Dancing at the winery with Dirtwater Fox

By Chase Myers

Something about southern rock n’ roll gets people up and dancing. The upbeat drums, guitar, and bass connecting in perfect tone and the loud melodic vocals must serve as a factor.

One band who strongly encourages a dancing feeling is southern Illinois’ very own Dirtwater Fox, a southern country-rock band who have played their fair share of wineries and bars in the area.

The band consists of founding member Kevin Fox on bass and lead vocals, Jef Kaudle on lead guitar/ mandolin and Mike Miller on electronic and acoustic drums.


Dirtwater Fox will be playing at Walker’s Bluff on Friday night at 7 p.m., following a screening of the film “God’s Not Dead” in the Gazebo at 5:30 p.m.

The band plays the Carbondale area often, including nearby wineries like Walker’s Bluff and Von Jacob winery as well as numerous bars in the area, Kevin Fox said.

There is a difference in vibes from the bars and wineries, he said.

“We play a good variety of music. It is all danceable,” he said. “They dance when we play at the wineries and the floor is packed. At the bars, sometimes they just sit and drink and listen.”

Fox said the band is a danceable mix between genres.

The band members are from all different parts of the state and they each bring different influences to the band.

“I like classic rock,” he said. “In our band now, we have different styles. Our guitar player likes more of the 80s type of rock. Our drummer likes country and 50s and 60s, so with all of our talents together, we can come up with a pretty decent sound.”


Although people at some bars get up and dance, it is mostly for slower songs, Fox said.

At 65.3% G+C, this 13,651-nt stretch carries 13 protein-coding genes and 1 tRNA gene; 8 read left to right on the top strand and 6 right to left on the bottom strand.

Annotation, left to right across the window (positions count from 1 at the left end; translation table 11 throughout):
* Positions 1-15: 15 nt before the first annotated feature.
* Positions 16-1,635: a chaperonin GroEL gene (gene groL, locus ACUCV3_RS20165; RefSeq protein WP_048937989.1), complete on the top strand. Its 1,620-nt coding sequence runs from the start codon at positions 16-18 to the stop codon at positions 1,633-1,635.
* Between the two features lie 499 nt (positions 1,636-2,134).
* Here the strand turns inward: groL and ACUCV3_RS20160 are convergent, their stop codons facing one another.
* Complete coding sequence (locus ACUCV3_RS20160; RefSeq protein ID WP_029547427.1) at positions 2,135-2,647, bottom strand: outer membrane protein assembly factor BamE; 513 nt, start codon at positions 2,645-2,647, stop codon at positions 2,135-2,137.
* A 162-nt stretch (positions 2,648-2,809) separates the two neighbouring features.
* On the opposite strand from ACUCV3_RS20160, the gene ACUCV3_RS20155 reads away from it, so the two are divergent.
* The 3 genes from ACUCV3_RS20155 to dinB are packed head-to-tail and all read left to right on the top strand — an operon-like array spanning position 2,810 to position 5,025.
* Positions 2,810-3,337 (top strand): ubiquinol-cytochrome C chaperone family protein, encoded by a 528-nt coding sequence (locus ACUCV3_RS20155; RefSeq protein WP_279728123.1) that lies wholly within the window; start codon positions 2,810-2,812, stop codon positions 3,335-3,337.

“At the wineries, they’ll dance to anything, the 50s, 60s, classic rock, anything we play,” he said.

Crowd participation is a big part of the band’s show in order to keep the energy high for its entirety. Fox works the crowd by bringing people on stage to play with the band.

“I like to get people involved,” Fox said. “I hang with them while they’re dancing and dance along with them. Sometimes I bring them up on stage and let them sing with me or play the tambourine.”

People also enjoy the electronic drum kit that Miller plays during the set. When he switches from acoustic to the electronic kit, crowds are usually in awe of the sounds it produces, he said.

“It is easy to mix the music now and have the drums sound exactly how we want them instead of hearing the acoustic drum set by itself. It’s different,” he said.

Rock favorites can be expected at the show with their own special Dirtwater Fox twist, providing great vibes and the urge to dust of those dancing shoes.

Chase Myers can be reached at [email protected]on Twitter @chasemyers_DE